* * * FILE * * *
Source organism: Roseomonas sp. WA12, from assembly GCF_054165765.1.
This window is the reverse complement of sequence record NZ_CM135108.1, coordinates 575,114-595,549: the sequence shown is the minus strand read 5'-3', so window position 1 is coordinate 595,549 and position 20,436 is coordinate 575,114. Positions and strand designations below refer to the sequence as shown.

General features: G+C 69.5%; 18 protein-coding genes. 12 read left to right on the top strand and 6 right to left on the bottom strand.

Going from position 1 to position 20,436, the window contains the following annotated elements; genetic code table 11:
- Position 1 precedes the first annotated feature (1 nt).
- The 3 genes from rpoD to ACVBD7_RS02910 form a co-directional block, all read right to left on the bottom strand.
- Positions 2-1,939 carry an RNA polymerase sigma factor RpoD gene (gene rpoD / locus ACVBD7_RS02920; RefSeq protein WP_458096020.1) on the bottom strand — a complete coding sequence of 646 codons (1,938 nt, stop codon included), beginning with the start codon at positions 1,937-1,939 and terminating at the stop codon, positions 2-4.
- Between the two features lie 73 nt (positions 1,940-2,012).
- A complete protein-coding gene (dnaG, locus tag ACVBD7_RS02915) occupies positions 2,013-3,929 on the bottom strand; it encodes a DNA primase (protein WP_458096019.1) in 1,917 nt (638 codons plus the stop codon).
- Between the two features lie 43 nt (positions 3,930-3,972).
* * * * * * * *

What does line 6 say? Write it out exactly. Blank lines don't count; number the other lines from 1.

- The 3 genes from rpoD to ACVBD7_RS02910 form a co-directional block, all read right to left on the bottom strand.